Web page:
The Real Reason Everyone Keeps Talking About Hillary's Email

Photo: John Locher/AP Photo.
Another week, another round of revelations from Hillary Clinton's email scandal. This time, Clinton has had to answer accusations that her private email server was wiped clean before it was turned over to investigators and back away from claims that she never sent classified information through it.

The controversy — why did Clinton use a private email address instead of her official one when she was Secretary of State? — is wonky, technical, and not really grounded in anything real (officials have repeatedly emphasized that she didn't break any rules). And yet, the issue is here to stay for two big reasons: Clinton has been less than adept in her responses to critics and more importantly, criticizing the trustworthiness of a candidate — especially a woman — is a great strategy...almost regardless of whether what you're saying is true.

On Tuesday, when Clinton answered questions about the investigation and news that someone wiped the server before it was turned over, the Democrat was so dismissive that she actually did a shruggie — “What, like with a cloth or something?” she cracked. It’s easy to understand her impatience, but glibness is a bad tactic when you’re trying to win the votes of millions of people.

Responses like that don't help Clinton, but you can understand why she gives them: she's responding to an accusation she feels is totally baseless. But here's the thing: that might not matter. The two major political parties have become so polarized that supporters of each side are basically die-hard fans rooting for their own team. “The parties are polarized in a way now that it’s not only about policy difference, it’s about differences between people,” Howard Lavine, the director of the Center for the Study of Political Psychology at the University of Minnesota told R29. “People are much more pooled these days by their sense of identity with a group and this makes reality almost irrelevant.”

In other words, people support their own team, regardless of whether what it says is actually true. One recent — and infuriating — example was Swift Boat Veterans for Truth. Back in 2004, the political attack group slandered Democratic candidate John Kerry by suggesting he fabricated details of his service in the Vietnam war. The allegations were 100% false (and annoying, since Kerry, a legit war hero, was running against Bush, who used connections to dodge serving in Vietnam), but they worked. Kerry lost and just last month, President Bush's brother Jeb defended his earlier support of the group.


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People are much more pooled these days by their sense of identity with a group, and this makes reality almost irrelevant.

Howard Lavine, Director, Center for the Study of Political Psychology, University of Minnesota
This strategy — repeating something that sounds damning, even if its claim to truth is fuzzy, until a negative association is created — happens all the time on both sides. What's particularly interesting in this case is how it works against a female candidate. Research shows that attacking women over questions of character (like honesty or trustworthiness) is particularly successful.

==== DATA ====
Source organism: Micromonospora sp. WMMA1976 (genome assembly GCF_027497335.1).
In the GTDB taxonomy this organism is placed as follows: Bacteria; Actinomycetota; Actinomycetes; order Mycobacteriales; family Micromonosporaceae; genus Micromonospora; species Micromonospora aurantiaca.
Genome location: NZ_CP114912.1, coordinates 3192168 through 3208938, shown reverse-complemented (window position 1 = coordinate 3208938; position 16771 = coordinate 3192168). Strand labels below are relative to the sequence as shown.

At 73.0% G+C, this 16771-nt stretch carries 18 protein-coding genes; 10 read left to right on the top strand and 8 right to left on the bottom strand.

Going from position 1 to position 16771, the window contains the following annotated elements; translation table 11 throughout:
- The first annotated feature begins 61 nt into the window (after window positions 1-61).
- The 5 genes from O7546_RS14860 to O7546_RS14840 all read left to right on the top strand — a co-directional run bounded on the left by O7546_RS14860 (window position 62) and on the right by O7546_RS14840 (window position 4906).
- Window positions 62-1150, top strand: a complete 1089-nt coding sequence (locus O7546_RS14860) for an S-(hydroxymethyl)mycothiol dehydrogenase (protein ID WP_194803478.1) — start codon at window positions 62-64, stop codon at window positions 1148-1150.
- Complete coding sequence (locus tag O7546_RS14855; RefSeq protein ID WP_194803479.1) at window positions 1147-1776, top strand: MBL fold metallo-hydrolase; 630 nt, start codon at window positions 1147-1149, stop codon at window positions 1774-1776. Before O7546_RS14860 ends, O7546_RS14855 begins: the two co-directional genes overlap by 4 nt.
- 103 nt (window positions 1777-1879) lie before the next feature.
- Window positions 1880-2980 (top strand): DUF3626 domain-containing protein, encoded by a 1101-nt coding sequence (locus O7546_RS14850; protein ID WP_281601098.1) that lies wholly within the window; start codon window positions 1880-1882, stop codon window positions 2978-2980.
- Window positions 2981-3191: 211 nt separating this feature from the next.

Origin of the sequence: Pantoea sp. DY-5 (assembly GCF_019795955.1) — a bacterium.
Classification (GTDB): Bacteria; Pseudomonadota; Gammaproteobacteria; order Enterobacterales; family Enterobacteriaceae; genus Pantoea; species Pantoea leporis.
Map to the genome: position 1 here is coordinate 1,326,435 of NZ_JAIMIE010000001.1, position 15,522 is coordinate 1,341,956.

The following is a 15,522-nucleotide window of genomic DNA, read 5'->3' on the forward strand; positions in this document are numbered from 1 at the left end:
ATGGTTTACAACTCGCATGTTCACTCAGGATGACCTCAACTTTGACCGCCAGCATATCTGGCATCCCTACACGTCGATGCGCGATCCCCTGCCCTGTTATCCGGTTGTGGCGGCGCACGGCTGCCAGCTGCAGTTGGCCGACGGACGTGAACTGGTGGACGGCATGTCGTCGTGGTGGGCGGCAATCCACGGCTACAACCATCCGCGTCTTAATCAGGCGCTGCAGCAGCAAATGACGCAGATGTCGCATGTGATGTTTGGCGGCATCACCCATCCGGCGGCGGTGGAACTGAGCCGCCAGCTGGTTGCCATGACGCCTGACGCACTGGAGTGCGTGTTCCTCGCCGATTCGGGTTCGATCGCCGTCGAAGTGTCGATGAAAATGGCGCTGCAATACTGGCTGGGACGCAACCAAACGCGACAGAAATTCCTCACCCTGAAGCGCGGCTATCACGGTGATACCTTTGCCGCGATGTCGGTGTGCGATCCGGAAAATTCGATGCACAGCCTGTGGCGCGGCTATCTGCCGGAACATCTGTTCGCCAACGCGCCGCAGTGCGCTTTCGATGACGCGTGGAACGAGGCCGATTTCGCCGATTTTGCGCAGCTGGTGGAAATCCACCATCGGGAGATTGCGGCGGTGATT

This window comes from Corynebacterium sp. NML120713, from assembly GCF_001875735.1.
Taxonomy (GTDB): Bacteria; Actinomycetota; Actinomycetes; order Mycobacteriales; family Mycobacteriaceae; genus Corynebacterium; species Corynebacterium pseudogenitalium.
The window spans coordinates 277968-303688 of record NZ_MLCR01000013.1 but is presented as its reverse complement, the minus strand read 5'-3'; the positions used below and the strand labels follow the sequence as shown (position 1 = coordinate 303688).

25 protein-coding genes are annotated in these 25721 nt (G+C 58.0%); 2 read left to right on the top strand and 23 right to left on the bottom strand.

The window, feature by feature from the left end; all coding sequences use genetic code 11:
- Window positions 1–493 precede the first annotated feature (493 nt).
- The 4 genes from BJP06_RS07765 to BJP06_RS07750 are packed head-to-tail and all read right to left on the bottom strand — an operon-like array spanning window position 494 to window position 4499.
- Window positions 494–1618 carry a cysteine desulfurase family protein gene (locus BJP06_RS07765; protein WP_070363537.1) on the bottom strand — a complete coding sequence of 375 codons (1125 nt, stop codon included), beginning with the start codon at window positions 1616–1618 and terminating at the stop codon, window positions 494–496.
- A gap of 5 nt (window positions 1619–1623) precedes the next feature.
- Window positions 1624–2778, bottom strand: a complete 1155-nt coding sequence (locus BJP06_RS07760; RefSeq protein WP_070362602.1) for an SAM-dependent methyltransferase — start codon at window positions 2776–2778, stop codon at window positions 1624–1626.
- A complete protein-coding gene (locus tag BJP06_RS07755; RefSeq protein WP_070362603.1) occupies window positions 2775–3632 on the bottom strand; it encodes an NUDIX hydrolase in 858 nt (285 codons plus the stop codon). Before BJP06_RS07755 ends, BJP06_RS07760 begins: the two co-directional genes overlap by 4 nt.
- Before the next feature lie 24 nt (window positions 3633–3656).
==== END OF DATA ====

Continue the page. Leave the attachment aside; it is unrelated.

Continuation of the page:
According to research from the Barbara Lee Foundation, which has tracked every woman’s gubernatorial race since 1998, women tend to be perceived as more naturally ethical and honest than male candidates, but when she is seen as dishonest, it can have a dramatic impact on her support. Negative attacks, even if they’re unfounded, are an effective strategy.

"Questioning a woman candidate’s integrity is often used as a strategy to discredit and knock her off her political pedestal. Opponents tend to do it early and often. These types of attacks are part of politics,” Erin Souza-Rezendes, communications director at the Barbara Lee Family Foundation, told R29. “But they damage a long-held advantage that voters give women over their male counterparts: When those qualities are questioned, women candidates have further to fall from their political pedestals.”

Clinton’s political opponents have targeted her since her husband was elected President in 1992 over imagined criminal conspiracies and illegal activities. None — from shady land dealings during the Whitewater scandal to the suicide of Clinton aide Vince Foster to the ongoing investigation into the attacks on the U.S. Embassy in Benghazi, Libya — have ever proven true.

Questioning a woman candidate’s integrity is often used as a strategy to discredit and knock her off her political pedestal.

Erin Souza-Rezendes, Communications Director, Barbara Lee Family Foundation
But that doesn't mean it will stop. “There has been — ever since Bill Clinton ran for President in 1992 — this meme or idea that the Clintons are untrustworthy, that they cut ethical corners,” says Lavine. And it continues. With email-gate, Hillary's opponents are "manufacturing a narrative that, while it has very little underlying reality, doesn’t matter," Lavine says. "What matters is that the Republicans are continuing to push it. People who trust Republicans are likely to continue to believe it."

Of course, Clinton has been able to withstand attacks from what she once called the “vast right-wing conspiracy,” and she could again. But now, as fellow Democrat Bernie Sanders continues to draw massive crowds to rallies and the circus surrounding Donald Trump’s effect on the Republican primary field grows, Clinton and her allies are going to have find a better way to defuse attacks on the topic or risk being defined by an amorphous scandal, regardless of what the truth is.
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